A small Southern Tier company has developed a super rubber product out of waste tires that engineers say could revolutionize flood control, earthquake survivability and homeland security.
"This is a quantum leap in the application of waste tire material," said Mark W. Glynn, consulting engineer and principal of Geotechnical Engineering of Lockport.
ReTread Products of Great Valley in Cattaraugus County has tested the toughness of the product at the An-Cor Industrial Plastics plant in North Tonawanda and now plans to meet with earthquake experts and homeland security officials, said Shane T. Hansen, ReTread's president.
"Barricades are big news these days," Hansen said, "whether it's keeping back another Hurricane Katrina or barricading Baghdad."
The company removes the sidewalls from used tires, winds the steel-belted treads into 16-foot-long "tire logs" -- resembling carpet rolls -- and binds them together with bolts and rivets. Each tire log contains the treads from about 80 tires. The end product will bend but not break, Hansen said.
The rubber makes it totally flexible, he said, and the steel threads in the treads make it tough.
A 16-foot tire log can withstand 200 tons of weight without breaking and will only bend under 1,000 pounds of pressure, Hansen said.
He built the prototype out of bicycle tires in his basement.
"He's like the old-time inventor, starting out in basements of small-town America and revolutionizing the way things are done," Glynn said. "This is even more significant in that they've taken a negative situation like waste tires and turned it into a positive."
The test tire logs were assembled individually, but the company is now seeking funding to mass produce them.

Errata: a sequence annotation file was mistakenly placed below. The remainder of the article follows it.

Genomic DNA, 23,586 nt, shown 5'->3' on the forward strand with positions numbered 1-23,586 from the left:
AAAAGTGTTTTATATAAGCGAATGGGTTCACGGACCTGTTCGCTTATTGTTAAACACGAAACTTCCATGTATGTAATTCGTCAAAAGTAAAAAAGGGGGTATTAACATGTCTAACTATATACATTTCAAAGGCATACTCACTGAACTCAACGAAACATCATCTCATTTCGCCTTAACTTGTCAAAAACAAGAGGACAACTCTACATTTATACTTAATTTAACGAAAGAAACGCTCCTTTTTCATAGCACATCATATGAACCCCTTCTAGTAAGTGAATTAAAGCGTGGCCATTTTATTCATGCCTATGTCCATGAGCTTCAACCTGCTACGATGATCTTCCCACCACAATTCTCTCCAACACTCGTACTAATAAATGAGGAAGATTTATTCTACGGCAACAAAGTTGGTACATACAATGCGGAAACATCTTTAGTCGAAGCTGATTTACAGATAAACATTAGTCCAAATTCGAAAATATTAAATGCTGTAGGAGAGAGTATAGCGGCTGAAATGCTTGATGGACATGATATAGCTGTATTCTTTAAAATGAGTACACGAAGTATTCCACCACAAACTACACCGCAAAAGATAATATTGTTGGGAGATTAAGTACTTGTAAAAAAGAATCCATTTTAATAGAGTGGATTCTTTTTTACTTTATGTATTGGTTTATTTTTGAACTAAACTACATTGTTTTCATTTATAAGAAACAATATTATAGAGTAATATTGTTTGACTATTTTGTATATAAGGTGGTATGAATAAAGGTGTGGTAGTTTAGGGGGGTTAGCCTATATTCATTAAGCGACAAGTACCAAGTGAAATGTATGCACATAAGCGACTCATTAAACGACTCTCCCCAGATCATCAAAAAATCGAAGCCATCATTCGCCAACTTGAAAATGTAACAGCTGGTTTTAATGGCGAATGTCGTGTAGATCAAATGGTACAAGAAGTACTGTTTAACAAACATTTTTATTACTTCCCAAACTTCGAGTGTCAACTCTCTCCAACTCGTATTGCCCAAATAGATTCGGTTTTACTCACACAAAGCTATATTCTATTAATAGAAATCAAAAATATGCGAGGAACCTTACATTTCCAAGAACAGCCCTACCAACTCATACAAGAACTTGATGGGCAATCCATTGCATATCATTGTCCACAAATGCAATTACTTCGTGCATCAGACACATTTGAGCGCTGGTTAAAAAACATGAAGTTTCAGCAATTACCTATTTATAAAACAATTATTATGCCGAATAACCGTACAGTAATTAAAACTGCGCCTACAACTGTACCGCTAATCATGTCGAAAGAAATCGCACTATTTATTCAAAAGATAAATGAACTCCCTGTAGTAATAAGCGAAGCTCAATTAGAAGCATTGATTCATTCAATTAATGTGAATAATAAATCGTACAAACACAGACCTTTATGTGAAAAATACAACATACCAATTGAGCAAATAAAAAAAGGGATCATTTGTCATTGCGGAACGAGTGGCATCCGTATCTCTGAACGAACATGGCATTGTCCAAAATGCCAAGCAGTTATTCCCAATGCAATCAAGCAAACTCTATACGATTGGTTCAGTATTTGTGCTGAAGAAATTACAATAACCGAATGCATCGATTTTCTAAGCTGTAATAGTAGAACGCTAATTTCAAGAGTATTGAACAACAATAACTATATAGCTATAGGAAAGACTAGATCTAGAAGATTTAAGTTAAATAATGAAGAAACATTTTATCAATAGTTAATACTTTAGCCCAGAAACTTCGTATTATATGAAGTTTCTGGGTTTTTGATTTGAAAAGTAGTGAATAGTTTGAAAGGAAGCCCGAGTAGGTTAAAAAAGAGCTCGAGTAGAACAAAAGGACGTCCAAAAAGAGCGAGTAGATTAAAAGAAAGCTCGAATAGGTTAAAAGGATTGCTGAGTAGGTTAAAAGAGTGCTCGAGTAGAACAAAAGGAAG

ReTread Products leased space in An-Cor's facility to test the product but is considering several locations in Western New York to manufacture it on assembly lines.
Empire State Development Corp., the state's economic development agency, was sufficiently impressed to invest $200,000 in the company. The project also has the backing of Sen. Charles E. Schumer, D-N.Y., who is particularly interested in its application in sea walls and levees to replace sandbags, which proved ineffective during Katrina's devastation of New Orleans.
Unlike sandbags, the rubber would not absorb sewage, chemicals and other toxic materials that are disgorged during a flood.
"Sandbags and their harmful contents have to be discarded after being used in flood control, but tire logs could simply be washed off and reused," Hansen said.
Schumer is setting up meetings between ReTread Products representatives and officials from the U.S. Army Corps of Engineers and the Federal Emergency Management Agency.
"This material will play a vital role in protecting communities nationwide," Schumer said.
ReTread hired Glynn Geotechnical Engineering to verify the strength tests done at An-Cor.
Glynn's terse conclusion: "It works."
For use as a retaining wall or levee, the bolted tire logs can be covered with a wood frame and, in the case of an earthquake-resistant house, further covered with vinyl siding.
"The tire log mass can be sculpted to make it aesthetically pleasing," Glynn said. "You could build a house out of this. In an earthquake, a tire log house would shake, but it wouldn't collapse."
Added Hansen: "If this product does what we think it can do, the possibilities are unbelievable."
Besides the practical applications, tire logs are an environmental solution to the massive waste tire problem, Hansen said.
U.S. consumers discard 290 million tires each year, according to the Environmental Protection Agency. Latest figures estimate that 80 percent, or 232 million tires, were being recycled or used as fuel and 17 million retreaded.
That leaves 41 million scrap tires a year piling up on top of the existing 300 million in landfills nationwide. Many of those are burned, causing noxious air pollution and gallons of runoff oil that contaminates groundwater.
"With all the waste in the world, we need green products," Hansen said. "The tire log is a product for a new generation."